"Business or pleasure?" barked the security officer in the Charlotte International Airport.
"I’m not sure, sir," I whimpered, immediately losing all courage. "I'm here for the database technologies summit called PASS”.
"Sounds boring. Definitely a business trip."
Boring?! He couldn’t have been more wrong.
If he only knew about the countless meetings throughout the year where I waved my hands at my great boss and explained again and again how fantastic this summit is and how much I learned last year. One by one, the drops of water began eating away at the stone. He finally approved of my trip just to stop me from torturing him.
Time moves as slow as a turtle when you are waiting for something.
Time runs as fast as a cheetah when you are there.
PASS has come...and passed.
It’s been an amazing week. Enormous sqlenergy has filled the city, filled the convention center and the surrounding pubs and restaurants. There were awesome speakers, great content, and the chance to meet most inspiring database professionals from all over the world.
Some sessions were unforgettable. Imagine a fully packed room with more than 500 people in awed silence, catching each and every one of Paul Randall's words. His tremendous energy and deep knowledge were truly thrilling.
No words can describe Rob Farley's unique presentation style, captivating and engaging the audience. When the precious session minutes were over, I could tell that the many random puzzle pieces of information that his listeners knew had been suddenly combined into a clear, cohesive picture.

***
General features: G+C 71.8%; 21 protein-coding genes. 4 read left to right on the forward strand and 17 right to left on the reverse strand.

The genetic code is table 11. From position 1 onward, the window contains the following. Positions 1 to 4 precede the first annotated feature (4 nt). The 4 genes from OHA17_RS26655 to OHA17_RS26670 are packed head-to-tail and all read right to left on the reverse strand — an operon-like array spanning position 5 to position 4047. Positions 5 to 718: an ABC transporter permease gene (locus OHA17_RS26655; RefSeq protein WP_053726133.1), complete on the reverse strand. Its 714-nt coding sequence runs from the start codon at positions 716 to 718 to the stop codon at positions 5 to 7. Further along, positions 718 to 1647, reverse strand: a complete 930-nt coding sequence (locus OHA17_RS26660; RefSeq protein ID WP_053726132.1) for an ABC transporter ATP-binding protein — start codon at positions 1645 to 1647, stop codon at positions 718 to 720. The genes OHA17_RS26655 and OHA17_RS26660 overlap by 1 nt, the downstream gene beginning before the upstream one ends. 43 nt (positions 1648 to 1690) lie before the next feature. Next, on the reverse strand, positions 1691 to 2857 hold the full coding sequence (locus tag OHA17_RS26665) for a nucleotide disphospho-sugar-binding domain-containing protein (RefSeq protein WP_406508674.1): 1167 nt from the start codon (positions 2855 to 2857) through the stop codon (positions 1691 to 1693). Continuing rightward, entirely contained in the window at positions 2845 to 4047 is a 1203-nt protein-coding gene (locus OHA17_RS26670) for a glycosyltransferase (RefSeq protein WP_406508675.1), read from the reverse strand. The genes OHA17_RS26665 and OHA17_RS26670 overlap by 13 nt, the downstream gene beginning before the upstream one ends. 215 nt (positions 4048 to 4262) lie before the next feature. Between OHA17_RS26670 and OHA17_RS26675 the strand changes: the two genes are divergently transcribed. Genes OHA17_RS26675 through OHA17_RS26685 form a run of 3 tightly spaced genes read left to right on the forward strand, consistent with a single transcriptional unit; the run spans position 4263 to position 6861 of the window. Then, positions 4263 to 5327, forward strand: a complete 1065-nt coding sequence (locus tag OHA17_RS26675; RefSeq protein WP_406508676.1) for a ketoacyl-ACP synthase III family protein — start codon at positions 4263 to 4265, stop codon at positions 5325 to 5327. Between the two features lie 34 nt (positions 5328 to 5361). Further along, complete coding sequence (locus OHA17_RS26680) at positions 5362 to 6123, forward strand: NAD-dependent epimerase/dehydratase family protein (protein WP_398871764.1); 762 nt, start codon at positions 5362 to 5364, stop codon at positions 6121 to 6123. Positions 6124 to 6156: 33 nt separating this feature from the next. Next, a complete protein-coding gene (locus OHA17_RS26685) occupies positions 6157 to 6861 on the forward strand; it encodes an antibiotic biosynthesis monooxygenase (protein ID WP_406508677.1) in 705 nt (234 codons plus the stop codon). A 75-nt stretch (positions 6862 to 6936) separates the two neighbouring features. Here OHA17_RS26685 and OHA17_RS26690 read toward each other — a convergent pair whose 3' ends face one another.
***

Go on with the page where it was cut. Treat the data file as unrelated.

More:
I was amazed as always by Paul White's great sense of humor and his phenomenal ability to explain complicated concepts in a simple way.
The keynote by the brilliant Dr. DeWitt from Microsoft in front of the full summit audience of 5000 deeply listening people was genuinely breathtaking.
The entire conference throughout offered excellent speakers who inspired me to absorb the knowledge and use it when I got home.
To my great surprise, I found that there are other people in this world who like replication as much I do. During the Birds of a Feather Luncheon, SQL Server MVP Ted Krueger was writing a script for replicating the food to other tables.
I learned many things at PASS, and not all of them were about SQL. After three summits, this time I finally got the knack of networking. I actually went up and spoke to people, and believe me, that was not easy for an introvert. But this is what the summit is all about. Sqlpeople. They are the ones who make it such an exciting experience.
I will be looking forward to the next year. Till then I have my notes and new ideas.
How long was the summit? Thousands of unforgettable moments.